Size matters - and I don't mean the department downstairs
You don’t know what you want or need to learn, that’s why you’re doing a degree, and so you need to be able to switch to topics you discover an interest in or use for. That means a bigger department is often better for you if this means you can choose between more options. Of course that implies wisdom and luck in your decisions, so it is not without risk.
For all their talk of helping you get a good job on graduation, careers departments at UK universities are pathetically under-resourced. In my years as a headhunter, no one ever has said to me: “I was really helped by my university careers department.” The business schools are rather better, realising that if they’re selling expensive courses, they need to make damned sure their grads gets jobs. One tip is to drop in on them when graduation looms.
That’s not to say some don’t use the inadequate resources to make themselves a reputation; the worst being Imperial College London which apparently resents their graduates getting jobs without going through firms that form close partnerships with staff - and so wrote to me and other recruiters forbidding us from advertising jobs to their graduates and stating terms that would violate many of the contracts recruiters have as standard.
So just ignore the bit of any prospectus that talks of the excellence of their careers department.
Beer is good
Your decision on where exactly you're going to study computer science is going to affect your life on the same scale as whom you marry, unless you’re dim-witted enough to let your parents choose who sleeps with you, and that requires more than a carefully orchestrated meeting with an academic and some flattering pictures on the walls.
You need the story straight from people doing the course - and that means at the very minimum a visit to the campus that's not organised by the university, and some time in the bar. You don’t have to drink there, but meeting real students helps your research greatly.
Departmental secretaries are a good starting point: throw yourself on their mercy and ask where or when you could meet some students over a coffee, beer or cake. You should also look at the web-pages of the student union or the one for the comp-sci students' society, although these are often out of date. Usually you will find the admin staff are helpful, but if the CS department isn’t supportive then this is bad sign of their attitude to you in the years to come.
Ask the students about the quality of teaching. Not just the lectures, but how they tutor you when you hit a problem or think of a cool new idea. Follow up with questions like:
How over-crowded are the facilities?
Phrase it that way; you’re digging for dirt here.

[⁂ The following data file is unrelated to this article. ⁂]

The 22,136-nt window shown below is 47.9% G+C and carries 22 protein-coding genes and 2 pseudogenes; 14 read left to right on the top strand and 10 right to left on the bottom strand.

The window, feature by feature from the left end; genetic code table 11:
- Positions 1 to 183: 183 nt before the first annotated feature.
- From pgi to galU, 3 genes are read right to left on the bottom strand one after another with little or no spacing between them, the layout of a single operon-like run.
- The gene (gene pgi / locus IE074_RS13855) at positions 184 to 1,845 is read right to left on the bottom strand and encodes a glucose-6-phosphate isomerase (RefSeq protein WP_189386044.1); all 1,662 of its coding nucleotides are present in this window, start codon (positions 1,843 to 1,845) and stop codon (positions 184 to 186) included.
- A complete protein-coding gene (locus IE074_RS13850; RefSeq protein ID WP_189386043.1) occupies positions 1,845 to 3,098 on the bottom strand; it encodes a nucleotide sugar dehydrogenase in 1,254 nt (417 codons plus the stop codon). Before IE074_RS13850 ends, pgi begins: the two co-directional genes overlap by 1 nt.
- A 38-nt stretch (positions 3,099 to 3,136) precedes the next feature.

What sort of speakers do you get from industry?
These are good for both insight and contacts for jobs Can you suggest projects, or must you only do the ones you are assigned? You’re probably not the next Mark Zuckerberg but you want that option, just in case
Are the techs there to help, or is their sole mission to stop you doing things?
Running university IT isn’t easy - you're trying to enable experimentation without falling into chaos. Often the balance is wrong.
What is the drop-out rate?
Unis are very coy about this. Some won’t tell you, and the students won’t know exact numbers but their impression is the best data you will get. The follow up, of course, being “why?”
What cool stuff is happening?
Beyond the bread and butter of logic, algorithms, coding, proofs et al, there is usually some sort of “buzz”. Or at least there should be. Some places simply teach and go home.
What sort of jobs have previous grads got?
This last one will have been answered by the marketing spiel, but they will cherry pick the best outcomes and at least a third of the cherries will be women. Since statistically you’re not female you need to get less spin.
Or to be more accurate, girl, singular. Girls taking A-level computing are so few that it’s likely only one of you will read this piece and frankly you won’t like it (the article, not the course). The good-ish news is that according to the stats, the pay gap between male and female IT pros is about the lowest of any career. You are choosing a career where nearly everyone, especially at the high-end, are male. However, I must be clear that statistically you are far more likely to give up this line of work than a man. If you’re a bloke, then you need to understand that the ratio of girls on your course is not a useful indicator of much at all.
Also the ratios are so awful in general that the only stat that matters is the university as a whole, and secondly my observation as a recruiter is that the more women want to do some career, the less the average person in that career gets out of it.
Finally, you want to both enjoy the experience of university and the life you are buying into afterwards; you will never regret the effort you put into getting beyond the spin. ®
Dominic Connor is a City Headhunter, you can connect to him on LinkedIn.